They realized the shortcomings with a lot of the educational material available to individuals considering joint replacement surgery. The Joint Replacement Therapists strive to provide thorough evidence-based information in an organized manner for individuals considering or planning joint replacement surgery.

Their hopes are the information gained will help decrease patient anxieties and improve confidence regarding the entire joint replacement process.
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Booktoots’ Healing helps total knee replacement patients find support throughout recuperation and beyond. Its mission is for patients to understand they are not alone in their ordeal with either a tkr or other physicality concerns.

Booktoots’ Healing site is owned and operated by Marie Buckner, a published author and tkr patient who has been living with various physicalities for over 30+ years. She enjoys sharing her experiences to help others going through the same thing.







How To Fit Exercise Into Your New Year’s Resolution

Hi everyone. The New Year is here and many resolutions involve getting in better shape. I regularly hear how there is no time to exercise. Here are some tried-and-true tips on how to fit exercise into your New Year’s resolution:

Isometrics
These maneuvers involve simply tightening your muscles. Tighten one muscle, like your butt, and hold for a few seconds. Release tension and relax. Repeat with other muscle groups.

Isometrics are particularly helpful when recuperating from a tkr – total knee replacement. Tighten your thigh muscles (quadriceps) to rebuild strength lost by incisions made.

Planks
These dandies give you an all-body workout. Start out by doing only one minute and gradually build up your time and endurance.

Get onto the floor with your arms and legs extended. It’s the position used when doing a push-up. Place your body weight onto your hands and feet. Straighten your elbows. Hold in your stomach (core) muscles. Breathe normally as you hold this position for one minute – or less – to start.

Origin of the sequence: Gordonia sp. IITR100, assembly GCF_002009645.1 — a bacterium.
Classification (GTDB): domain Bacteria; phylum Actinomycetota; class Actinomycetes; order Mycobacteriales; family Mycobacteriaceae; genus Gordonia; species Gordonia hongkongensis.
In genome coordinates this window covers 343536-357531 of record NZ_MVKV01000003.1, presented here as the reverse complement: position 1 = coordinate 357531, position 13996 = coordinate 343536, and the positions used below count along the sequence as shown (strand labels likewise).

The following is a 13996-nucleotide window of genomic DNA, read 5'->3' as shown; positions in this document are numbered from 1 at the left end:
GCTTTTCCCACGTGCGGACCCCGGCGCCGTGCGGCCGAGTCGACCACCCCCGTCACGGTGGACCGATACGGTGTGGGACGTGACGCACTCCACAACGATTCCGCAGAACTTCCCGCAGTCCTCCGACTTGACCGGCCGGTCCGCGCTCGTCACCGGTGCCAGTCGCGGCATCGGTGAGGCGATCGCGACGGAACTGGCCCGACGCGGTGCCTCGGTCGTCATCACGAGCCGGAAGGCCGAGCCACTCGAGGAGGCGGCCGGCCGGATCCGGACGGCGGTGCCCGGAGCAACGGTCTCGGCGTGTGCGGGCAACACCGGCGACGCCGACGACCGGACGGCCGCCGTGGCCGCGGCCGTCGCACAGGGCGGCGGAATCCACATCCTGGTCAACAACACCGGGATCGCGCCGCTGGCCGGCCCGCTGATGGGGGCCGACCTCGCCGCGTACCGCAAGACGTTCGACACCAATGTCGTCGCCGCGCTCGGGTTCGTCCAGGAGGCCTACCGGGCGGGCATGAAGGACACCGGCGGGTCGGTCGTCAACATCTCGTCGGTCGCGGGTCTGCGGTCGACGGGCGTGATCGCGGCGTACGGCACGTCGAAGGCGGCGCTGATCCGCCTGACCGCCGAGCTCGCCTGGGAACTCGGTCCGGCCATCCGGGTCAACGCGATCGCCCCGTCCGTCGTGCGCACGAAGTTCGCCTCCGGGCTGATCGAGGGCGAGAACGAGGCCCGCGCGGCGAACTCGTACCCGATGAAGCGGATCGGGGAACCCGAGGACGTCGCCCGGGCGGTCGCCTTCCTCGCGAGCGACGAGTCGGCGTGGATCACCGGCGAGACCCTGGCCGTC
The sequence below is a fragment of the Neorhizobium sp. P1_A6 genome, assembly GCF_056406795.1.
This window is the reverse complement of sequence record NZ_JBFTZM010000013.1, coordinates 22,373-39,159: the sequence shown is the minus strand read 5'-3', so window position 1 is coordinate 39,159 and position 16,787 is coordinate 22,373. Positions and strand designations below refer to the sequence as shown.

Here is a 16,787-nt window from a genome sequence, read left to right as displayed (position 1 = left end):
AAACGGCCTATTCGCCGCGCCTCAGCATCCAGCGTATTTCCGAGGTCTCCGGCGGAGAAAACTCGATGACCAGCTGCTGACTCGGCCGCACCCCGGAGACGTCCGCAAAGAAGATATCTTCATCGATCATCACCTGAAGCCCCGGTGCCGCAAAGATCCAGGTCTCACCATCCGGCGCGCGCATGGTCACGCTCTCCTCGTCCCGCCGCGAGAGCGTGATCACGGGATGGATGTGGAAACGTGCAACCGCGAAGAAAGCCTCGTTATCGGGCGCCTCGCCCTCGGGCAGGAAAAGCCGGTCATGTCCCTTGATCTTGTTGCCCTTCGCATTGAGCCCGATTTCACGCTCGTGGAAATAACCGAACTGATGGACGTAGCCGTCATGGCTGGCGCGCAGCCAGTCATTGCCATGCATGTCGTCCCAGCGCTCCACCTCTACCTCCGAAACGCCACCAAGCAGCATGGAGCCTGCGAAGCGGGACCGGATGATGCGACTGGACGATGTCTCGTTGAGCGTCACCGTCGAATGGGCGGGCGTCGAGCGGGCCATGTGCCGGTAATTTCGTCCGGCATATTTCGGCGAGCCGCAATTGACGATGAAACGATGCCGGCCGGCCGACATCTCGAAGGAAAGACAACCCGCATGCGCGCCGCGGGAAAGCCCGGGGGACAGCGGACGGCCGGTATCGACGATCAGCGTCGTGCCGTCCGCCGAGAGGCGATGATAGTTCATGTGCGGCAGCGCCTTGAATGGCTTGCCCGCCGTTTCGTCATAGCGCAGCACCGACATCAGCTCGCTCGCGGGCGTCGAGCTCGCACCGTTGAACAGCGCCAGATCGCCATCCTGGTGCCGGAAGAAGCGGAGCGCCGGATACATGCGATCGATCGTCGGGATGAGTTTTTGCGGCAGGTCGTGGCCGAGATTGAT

When done correctly you will feel your arms, stomach, shoulders, back, and leg muscles all working in sync.

Stretches
For an excellent back, neck, and leg stretch, stand and gently bend over to touch your toes. Let your head hang freely. Stretch as far as possible. Hold this position for as long as comfortable.

For an easy leg stretch, sit with your legs stretched (extended) in front of you. Keep your heels on the surface, toes pointed toward the ceiling. Gently move your upper body forward until you feel a stretch in your hamstrings (backside of your knee/leg). Hold this position for 10 seconds.

Gently and slowly return to your starting position. Repeat as needed.

Walking
Walking provides a cardiovascular and musculoskeletal workout. Do it at your own pace. Remember to wear comfortable, well-fitted shoes and socks.

Motto of story: Never let lack of time be an excuse for not exercising. The benefits far outweigh the drawbacks. There is always a way. Just find what works for you. The above-mentioned tips on how to fit exercise into your New Year’s resolution are still working for health-conscious individuals.

Find interesting? Kindly share…

AUTHOR NOTE: Booktoots’ Healing helps total knee replacement patients find support throughout recuperation and beyond. Its mission is for patients to understand they are not alone in their ordeal with either a tkr or other physical-related concerns.

This site is owned and operated by Marie Buckner, a published author and tkr patient who has been living with various physicalities for over 40+ years. She enjoys sharing her experiences to help others going through the same thing.







How To Increase Awareness

Hi everyone. Many of you have contacted me asking how you can best share the news about this site with others who may need it. Here are a following suggestions for how to increase awareness. And..thanks!